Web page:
Last night was a great night. I went to a presentation at the Cultural Center of Spain. My friend is finishing her degree in Graphic Design and she attended a workshop in which she had to make a short film. I couldn’t follow the dialogue completely because it was a bit hard to hear. But basically a young man attempts to rob a young woman who is waiting for the bus. She’s an artist and at first he wants to take her portraits too. Then something about her work and the way she cares for it, moves him. He gives her back her quarter for the bus and without words, they form this mutual understanding, almost a friendship in the 5 minutes they are together.
We went to a party to celebrate the completion of the workshop. People of all ages and artistic backgrounds had participated in the workshop, so it was a good crowd. The party was at the home of a young man, a friend of my friend. He is one of those people whose presence is always known. Distracting at times, but very entertaining to watch. We had beer, food, good music, and a beautiful patio: my kind of party scene. Then it got better. A drum group showed up. This is something I have been exposed to a number of times here. I think I’ve written about it before. I love it. I can dance for hours to the rhythms of drummers. It is a sound that reverberates through my whole body and I can just feel it inside. That’s El Salvador for me. A house party with a group of 6 people, drums slung low around their waists, moving side to side while people dance happily, freely, disconnected from everything but the deep, rich beat.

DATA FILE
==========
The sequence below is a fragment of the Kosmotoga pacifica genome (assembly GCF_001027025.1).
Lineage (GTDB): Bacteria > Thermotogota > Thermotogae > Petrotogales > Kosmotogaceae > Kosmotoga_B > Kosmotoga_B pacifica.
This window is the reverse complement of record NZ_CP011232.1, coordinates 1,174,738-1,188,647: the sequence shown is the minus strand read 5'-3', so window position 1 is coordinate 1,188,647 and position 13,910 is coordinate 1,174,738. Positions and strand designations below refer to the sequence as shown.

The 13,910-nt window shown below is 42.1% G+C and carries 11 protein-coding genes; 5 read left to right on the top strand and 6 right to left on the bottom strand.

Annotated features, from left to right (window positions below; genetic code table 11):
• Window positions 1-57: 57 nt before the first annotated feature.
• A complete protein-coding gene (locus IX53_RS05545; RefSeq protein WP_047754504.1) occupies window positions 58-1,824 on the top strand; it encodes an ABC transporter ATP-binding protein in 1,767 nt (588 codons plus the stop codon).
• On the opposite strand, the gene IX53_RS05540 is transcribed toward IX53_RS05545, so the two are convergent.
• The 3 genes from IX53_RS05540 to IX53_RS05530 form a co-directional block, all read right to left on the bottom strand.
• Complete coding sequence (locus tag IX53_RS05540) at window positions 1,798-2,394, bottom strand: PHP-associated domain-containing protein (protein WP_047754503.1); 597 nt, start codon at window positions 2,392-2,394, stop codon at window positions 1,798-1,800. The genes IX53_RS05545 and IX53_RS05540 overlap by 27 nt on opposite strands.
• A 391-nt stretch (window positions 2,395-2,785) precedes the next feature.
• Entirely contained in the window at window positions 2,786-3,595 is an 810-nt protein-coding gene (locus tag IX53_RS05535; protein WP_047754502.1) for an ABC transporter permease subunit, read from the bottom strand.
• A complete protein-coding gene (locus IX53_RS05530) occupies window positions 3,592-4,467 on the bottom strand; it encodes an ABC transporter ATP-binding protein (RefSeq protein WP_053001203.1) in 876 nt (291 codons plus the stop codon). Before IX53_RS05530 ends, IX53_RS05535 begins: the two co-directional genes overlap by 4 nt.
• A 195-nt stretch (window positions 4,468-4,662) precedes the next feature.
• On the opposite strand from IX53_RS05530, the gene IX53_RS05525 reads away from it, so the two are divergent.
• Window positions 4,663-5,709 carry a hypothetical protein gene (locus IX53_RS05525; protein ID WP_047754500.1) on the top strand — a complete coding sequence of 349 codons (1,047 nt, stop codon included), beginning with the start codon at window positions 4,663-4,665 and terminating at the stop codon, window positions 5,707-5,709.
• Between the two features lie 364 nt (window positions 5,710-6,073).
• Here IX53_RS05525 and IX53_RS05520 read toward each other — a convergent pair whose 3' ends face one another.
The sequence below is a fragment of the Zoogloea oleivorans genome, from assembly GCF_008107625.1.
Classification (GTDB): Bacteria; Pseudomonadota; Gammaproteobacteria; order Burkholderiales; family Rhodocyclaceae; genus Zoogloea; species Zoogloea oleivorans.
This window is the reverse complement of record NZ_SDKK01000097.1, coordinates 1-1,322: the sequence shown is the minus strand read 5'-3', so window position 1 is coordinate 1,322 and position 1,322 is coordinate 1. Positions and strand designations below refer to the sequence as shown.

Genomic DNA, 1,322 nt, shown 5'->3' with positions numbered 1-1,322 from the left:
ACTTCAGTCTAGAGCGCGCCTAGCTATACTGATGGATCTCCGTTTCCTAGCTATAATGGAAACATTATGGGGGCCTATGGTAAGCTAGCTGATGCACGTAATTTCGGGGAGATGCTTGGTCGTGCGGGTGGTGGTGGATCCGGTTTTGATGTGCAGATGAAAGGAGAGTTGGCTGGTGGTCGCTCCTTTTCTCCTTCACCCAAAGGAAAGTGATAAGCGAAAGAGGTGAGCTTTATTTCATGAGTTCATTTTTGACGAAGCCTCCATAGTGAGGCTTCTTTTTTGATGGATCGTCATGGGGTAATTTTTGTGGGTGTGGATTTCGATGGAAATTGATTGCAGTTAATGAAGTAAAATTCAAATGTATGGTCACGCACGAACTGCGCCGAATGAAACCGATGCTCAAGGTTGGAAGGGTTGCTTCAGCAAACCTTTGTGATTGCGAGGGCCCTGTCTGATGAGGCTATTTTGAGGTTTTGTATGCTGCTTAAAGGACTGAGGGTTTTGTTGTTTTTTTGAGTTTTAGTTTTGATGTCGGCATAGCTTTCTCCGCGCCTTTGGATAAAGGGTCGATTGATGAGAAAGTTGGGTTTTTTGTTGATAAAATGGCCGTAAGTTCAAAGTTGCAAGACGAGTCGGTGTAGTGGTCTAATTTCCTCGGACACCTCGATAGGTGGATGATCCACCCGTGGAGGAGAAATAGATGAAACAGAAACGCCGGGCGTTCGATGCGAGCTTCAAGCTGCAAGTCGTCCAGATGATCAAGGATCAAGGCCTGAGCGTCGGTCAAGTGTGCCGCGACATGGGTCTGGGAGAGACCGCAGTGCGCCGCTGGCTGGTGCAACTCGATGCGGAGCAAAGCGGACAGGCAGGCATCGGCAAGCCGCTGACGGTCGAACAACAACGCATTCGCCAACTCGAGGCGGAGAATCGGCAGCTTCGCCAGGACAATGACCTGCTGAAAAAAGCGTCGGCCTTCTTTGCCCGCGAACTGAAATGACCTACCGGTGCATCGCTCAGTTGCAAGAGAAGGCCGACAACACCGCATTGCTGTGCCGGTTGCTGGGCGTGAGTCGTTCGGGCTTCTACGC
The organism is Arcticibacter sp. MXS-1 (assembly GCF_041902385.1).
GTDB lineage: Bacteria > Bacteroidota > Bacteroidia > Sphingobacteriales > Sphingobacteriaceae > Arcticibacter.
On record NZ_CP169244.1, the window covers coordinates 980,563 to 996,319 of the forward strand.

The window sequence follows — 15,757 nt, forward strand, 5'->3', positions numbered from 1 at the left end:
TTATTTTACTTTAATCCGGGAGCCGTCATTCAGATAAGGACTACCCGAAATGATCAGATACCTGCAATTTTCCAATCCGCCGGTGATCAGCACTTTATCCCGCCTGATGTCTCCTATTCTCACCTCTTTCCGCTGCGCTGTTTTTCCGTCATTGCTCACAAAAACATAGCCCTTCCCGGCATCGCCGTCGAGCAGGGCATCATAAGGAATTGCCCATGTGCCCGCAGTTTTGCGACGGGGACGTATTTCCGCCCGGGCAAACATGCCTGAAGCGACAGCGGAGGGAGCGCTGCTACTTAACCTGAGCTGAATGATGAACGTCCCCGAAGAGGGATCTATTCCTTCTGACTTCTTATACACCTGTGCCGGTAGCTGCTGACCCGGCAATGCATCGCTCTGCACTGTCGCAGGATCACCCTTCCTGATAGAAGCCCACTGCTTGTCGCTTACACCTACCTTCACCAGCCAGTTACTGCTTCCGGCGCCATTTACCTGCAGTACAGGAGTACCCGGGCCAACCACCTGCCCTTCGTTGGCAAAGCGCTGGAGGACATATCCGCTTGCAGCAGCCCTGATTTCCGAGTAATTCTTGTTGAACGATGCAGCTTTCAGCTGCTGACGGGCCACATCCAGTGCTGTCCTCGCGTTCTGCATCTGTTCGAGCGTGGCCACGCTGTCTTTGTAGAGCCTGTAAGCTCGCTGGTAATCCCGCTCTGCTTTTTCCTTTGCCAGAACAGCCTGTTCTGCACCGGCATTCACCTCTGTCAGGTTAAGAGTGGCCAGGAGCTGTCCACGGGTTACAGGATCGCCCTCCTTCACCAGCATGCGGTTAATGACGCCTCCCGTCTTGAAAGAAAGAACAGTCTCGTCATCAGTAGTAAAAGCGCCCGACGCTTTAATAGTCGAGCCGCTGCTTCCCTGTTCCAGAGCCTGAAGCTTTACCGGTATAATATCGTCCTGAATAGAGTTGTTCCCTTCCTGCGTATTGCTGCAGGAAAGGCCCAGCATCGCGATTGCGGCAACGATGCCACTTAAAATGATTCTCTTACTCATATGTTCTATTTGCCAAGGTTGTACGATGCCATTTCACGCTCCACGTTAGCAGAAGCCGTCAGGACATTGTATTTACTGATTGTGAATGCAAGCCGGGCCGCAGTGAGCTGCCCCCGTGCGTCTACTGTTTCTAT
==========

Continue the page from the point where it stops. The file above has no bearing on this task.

This video is of Samba K-Jah. Some of the members of this group played last night, but it was a different group I believe. There were two young women who played and they were amazing.
I met this gentleman from the African Congo. He is traveling around Central America with another guy from Spain doing these workshops in filmmaking. He is a political refugee living in Barcelona. He spoke at the beginning of the party while everyone was giving speeches about the workshop. He said, [“We are here on earth to learn and love. We should treat each day of life as school, an opportunity to learn something new and to learn how to better love one another.”] I said ‘Amen’ to that.
We spoke later outside, he with his rum and peanuts, me with my beer and a bowl of plantain chips. A young woman joined in on our conversation. She had just moved back to El Salvador after living abroad for most of her life. A Salvadoreña by blood, she felt completely isolated living here. She struggles with Spanish and the way of life. She said she loves the country, but she doesn’t fit in and whenever she would visit El Salvador growing up, in her head she always wanted to be somewhere else. This prompted my friend from the Congo to say something that hit me right in the gut. A mantra I need to remind myself of daily.
He told us one of the biggest problems of the human condition is that we are always living in the past or the future, not the present. Our bodies are always physically in the present, but our minds are always going back to the past or thinking towards the future. “If only I HADN’T done that. If only this WOULD happen I WOULD be happy.”
My dad is always reminding me to live in the present. How much we must miss not being in the moment.